Clinical Treatment Facility:
- 325,000 square feet
- Seven floors
- One floor of mechanical support
- Multidisciplinary outpatient area which includes clinics, infusion, radiation therapy, surgery, radiology and collaborative treatment/diagnostics
- 108-bed inpatient hospital which includes three total floors
Construction: Expected completion in 2016
- Nebraska Legislature – $50 million pledged for the research tower
- City of Omaha – $35 million
- Douglas County – $5 million
Employee Support: $322,000
Private Support: To be announced
Economic Impact: The project will create thousands of construction and thousands of other industry jobs citywide. In addition, approximately 1,200 jobs will be needed at the medical center – each with an average salary of approximately $70,000. In all, the project will provide 4,657 new jobs to the metro area, infusing $537 million annually into the economy.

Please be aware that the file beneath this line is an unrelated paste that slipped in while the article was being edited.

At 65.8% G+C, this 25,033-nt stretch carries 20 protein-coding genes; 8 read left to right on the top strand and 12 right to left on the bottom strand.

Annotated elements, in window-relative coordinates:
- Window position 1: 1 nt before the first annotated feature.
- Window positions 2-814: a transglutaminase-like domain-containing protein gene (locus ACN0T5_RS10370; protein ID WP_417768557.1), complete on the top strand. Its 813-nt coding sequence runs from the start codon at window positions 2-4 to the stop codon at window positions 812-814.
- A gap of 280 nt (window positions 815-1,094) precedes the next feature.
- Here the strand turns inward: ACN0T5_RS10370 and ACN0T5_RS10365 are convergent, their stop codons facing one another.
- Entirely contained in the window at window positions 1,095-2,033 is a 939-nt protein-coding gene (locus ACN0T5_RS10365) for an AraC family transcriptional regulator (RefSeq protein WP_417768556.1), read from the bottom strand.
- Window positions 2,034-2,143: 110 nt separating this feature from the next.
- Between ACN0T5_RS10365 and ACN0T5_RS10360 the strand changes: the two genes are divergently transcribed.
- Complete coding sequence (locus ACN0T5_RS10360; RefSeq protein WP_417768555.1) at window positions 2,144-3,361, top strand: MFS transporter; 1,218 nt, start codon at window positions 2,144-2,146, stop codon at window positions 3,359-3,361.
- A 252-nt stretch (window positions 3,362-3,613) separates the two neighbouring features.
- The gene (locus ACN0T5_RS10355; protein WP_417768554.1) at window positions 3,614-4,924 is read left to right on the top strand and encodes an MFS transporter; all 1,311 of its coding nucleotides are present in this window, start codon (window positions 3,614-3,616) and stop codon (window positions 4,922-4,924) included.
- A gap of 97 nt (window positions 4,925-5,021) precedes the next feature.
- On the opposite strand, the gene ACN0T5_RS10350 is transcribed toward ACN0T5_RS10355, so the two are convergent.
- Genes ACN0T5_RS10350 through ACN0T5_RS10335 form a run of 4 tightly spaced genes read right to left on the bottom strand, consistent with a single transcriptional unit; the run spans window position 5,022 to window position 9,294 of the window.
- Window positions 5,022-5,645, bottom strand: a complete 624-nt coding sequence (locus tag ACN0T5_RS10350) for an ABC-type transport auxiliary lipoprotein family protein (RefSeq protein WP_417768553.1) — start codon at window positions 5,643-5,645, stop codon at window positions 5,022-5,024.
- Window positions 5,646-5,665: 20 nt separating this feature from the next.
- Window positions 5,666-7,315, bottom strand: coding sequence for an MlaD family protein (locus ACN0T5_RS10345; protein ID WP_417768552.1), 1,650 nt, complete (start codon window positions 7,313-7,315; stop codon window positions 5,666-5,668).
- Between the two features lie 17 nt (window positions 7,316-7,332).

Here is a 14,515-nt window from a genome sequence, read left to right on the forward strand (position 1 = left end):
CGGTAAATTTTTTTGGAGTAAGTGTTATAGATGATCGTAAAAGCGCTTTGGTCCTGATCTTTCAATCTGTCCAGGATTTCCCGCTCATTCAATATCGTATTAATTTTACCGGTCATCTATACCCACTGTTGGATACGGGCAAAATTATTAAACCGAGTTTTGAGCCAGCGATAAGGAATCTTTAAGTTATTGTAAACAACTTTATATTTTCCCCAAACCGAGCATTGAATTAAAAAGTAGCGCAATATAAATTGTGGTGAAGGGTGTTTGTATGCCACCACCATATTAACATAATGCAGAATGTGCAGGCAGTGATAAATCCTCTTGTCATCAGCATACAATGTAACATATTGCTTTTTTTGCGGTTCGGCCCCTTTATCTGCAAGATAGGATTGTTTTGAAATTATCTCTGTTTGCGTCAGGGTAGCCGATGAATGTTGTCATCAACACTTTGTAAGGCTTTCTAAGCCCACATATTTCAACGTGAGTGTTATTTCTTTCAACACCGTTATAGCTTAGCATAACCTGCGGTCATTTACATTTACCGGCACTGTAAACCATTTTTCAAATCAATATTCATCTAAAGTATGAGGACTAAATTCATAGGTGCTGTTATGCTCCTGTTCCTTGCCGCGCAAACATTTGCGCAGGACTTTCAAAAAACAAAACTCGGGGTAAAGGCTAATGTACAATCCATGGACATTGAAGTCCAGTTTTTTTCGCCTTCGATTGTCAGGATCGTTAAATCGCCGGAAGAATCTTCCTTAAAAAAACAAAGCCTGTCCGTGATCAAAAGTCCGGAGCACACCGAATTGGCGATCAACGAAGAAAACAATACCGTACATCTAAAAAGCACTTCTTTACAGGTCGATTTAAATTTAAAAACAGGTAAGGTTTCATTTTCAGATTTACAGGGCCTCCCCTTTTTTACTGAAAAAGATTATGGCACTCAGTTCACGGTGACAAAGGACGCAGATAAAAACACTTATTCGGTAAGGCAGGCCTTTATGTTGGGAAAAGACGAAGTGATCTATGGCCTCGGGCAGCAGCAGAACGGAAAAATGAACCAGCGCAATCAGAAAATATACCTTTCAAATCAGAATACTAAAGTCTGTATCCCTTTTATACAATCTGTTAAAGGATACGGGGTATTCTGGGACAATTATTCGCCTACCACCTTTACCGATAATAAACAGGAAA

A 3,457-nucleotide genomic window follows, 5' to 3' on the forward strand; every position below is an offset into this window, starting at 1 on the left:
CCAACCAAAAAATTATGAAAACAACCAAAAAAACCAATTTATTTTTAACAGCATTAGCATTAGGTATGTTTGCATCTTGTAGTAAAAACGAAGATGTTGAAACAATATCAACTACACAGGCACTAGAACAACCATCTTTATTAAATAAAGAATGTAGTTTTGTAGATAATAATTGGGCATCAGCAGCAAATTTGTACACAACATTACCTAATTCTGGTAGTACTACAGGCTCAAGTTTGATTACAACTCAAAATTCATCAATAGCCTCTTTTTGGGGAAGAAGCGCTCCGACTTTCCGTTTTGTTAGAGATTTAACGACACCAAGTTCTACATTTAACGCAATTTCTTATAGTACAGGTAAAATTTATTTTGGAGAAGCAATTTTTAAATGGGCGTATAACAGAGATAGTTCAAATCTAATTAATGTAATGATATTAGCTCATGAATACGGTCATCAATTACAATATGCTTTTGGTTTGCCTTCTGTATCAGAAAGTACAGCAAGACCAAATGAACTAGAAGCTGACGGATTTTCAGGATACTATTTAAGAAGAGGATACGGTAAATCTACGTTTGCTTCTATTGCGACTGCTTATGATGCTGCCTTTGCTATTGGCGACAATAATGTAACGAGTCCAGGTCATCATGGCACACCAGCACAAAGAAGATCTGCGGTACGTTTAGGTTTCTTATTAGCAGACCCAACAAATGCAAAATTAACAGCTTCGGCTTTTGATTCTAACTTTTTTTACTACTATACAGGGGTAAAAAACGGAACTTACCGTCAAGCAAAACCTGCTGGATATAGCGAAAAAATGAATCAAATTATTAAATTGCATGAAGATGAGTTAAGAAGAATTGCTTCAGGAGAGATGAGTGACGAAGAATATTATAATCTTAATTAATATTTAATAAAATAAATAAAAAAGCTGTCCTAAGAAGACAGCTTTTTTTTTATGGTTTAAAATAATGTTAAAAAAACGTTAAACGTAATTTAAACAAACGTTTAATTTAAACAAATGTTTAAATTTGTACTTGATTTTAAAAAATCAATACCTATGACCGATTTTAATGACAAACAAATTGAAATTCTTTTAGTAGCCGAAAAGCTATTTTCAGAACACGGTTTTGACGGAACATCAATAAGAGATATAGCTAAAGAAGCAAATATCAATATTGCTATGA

Ambulatory Care: The overall project also includes $47 million for an ambulatory care (non-cancer outpatient) project, bringing the total cost to $370 million.
About the donors:
Pamela Buffett is a 1964 graduate of the University of Nebraska-Lincoln College of Education and Human Sciences. Pam was a kindergarten teacher in the Chicago area for 25 years. Her late husband, Fred C. Buffett, was a humanitarian and a passionate marathon runner. The Buffetts had two daughters, Sarah and Rebecca.
Fred C. Buffett was a first cousin to Warren Buffett of Omaha. Their fathers – Fred W. Buffett and Howard Buffett, respectively – were brothers. Fred C. Buffett died in 1997 of kidney cancer.
Pamela Buffett lives in Beverly Hills, Calif., with her husband, Dusty Fleming, also originally from Omaha.